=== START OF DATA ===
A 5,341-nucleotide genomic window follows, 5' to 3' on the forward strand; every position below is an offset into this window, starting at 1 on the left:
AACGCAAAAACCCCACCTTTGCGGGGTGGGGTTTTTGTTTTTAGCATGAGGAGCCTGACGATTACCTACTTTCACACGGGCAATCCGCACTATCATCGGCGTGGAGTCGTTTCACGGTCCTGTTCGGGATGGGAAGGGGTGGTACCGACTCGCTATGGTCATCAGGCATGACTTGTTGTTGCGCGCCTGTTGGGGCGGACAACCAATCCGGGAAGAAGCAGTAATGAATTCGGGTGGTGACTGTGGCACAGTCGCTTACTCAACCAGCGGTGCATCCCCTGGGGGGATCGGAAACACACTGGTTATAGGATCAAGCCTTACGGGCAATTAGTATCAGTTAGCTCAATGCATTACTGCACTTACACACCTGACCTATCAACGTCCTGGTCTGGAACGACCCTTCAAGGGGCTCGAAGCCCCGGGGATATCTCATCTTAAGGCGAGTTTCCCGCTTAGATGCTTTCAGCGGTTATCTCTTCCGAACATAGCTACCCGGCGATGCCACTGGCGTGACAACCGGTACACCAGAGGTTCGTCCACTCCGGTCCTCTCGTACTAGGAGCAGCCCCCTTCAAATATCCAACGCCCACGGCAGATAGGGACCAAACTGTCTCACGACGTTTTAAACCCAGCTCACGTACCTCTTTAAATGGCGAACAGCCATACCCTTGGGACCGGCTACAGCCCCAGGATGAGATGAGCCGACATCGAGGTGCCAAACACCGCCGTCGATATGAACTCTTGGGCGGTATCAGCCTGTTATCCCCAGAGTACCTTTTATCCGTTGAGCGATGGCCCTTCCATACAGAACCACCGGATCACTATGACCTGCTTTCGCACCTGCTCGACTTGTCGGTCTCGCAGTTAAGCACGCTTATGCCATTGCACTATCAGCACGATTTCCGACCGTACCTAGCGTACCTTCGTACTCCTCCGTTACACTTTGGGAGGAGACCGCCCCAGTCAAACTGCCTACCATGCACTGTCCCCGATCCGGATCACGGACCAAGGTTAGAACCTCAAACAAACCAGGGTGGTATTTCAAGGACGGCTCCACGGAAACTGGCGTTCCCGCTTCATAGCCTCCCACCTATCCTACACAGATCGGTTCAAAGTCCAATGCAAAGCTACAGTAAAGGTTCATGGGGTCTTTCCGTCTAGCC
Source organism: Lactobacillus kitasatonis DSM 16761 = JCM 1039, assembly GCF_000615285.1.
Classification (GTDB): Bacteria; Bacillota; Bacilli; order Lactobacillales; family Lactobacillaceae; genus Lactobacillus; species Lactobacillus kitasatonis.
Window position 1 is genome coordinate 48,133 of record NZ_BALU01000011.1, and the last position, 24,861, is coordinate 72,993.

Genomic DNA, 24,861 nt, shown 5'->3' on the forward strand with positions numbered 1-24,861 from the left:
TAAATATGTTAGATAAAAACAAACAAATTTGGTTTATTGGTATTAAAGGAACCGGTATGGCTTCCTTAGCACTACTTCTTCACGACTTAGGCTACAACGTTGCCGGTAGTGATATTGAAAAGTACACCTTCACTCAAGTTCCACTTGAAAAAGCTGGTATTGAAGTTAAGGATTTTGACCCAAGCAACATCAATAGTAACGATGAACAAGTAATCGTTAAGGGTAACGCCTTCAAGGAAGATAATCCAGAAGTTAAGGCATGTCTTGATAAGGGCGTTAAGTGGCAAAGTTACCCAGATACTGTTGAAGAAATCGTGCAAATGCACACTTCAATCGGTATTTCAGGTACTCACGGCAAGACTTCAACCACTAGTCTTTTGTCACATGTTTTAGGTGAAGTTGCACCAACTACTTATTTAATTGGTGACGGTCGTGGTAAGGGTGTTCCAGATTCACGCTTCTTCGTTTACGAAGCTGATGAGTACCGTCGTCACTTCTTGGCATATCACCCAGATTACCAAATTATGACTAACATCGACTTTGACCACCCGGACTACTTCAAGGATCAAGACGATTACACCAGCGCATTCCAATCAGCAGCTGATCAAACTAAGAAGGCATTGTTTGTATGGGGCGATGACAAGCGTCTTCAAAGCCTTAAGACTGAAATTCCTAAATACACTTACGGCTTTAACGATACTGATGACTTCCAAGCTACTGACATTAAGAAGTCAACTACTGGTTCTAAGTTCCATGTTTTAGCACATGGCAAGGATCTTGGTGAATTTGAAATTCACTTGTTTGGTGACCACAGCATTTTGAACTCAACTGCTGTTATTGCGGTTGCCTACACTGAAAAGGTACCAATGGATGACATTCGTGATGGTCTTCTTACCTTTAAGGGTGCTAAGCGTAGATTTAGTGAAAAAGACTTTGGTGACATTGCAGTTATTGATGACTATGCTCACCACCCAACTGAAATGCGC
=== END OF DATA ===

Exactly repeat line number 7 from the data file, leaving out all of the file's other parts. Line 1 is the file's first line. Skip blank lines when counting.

TAAATATGTTAGATAAAAACAAACAAATTTGGTTTATTGGTATTAAAGGAACCGGTATGGCTTCCTTAGCACTACTTCTTCACGACTTAGGCTACAACGTTGCCGGTAGTGATATTGAAAAGTACACCTTCACTCAAGTTCCACTTGAAAAAGCTGGTATTGAAGTTAAGGATTTTGACCCAAGCAACATCAATAGTAACGATGAACAAGTAATCGTTAAGGGTAACGCCTTCAAGGAAGATAATCCAGAAGTTAAGGCATGTCTTGATAAGGGCGTTAAGTGGCAAAGTTACCCAGATACTGTTGAAGAAATCGTGCAAATGCACACTTCAATCGGTATTTCAGGTACTCACGGCAAGACTTCAACCACTAGTCTTTTGTCACATGTTTTAGGTGAAGTTGCACCAACTACTTATTTAATTGGTGACGGTCGTGGTAAGGGTGTTCCAGATTCACGCTTCTTCGTTTACGAAGCTGATGAGTACCGTCGTCACTTCTTGGCATATCACCCAGATTACCAAATTATGACTAACATCGACTTTGACCACCCGGACTACTTCAAGGATCAAGACGATTACACCAGCGCATTCCAATCAGCAGCTGATCAAACTAAGAAGGCATTGTTTGTATGGGGCGATGACAAGCGTCTTCAAAGCCTTAAGACTGAAATTCCTAAATACACTTACGGCTTTAACGATACTGATGACTTCCAAGCTACTGACATTAAGAAGTCAACTACTGGTTCTAAGTTCCATGTTTTAGCACATGGCAAGGATCTTGGTGAATTTGAAATTCACTTGTTTGGTGACCACAGCATTTTGAACTCAACTGCTGTTATTGCGGTTGCCTACACTGAAAAGGTACCAATGGATGACATTCGTGATGGTCTTCTTACCTTTAAGGGTGCTAAGCGTAGATTTAGTGAAAAAGACTTTGGTGACATTGCAGTTATTGATGACTATGCTCACCACCCAACTGAAATGCGC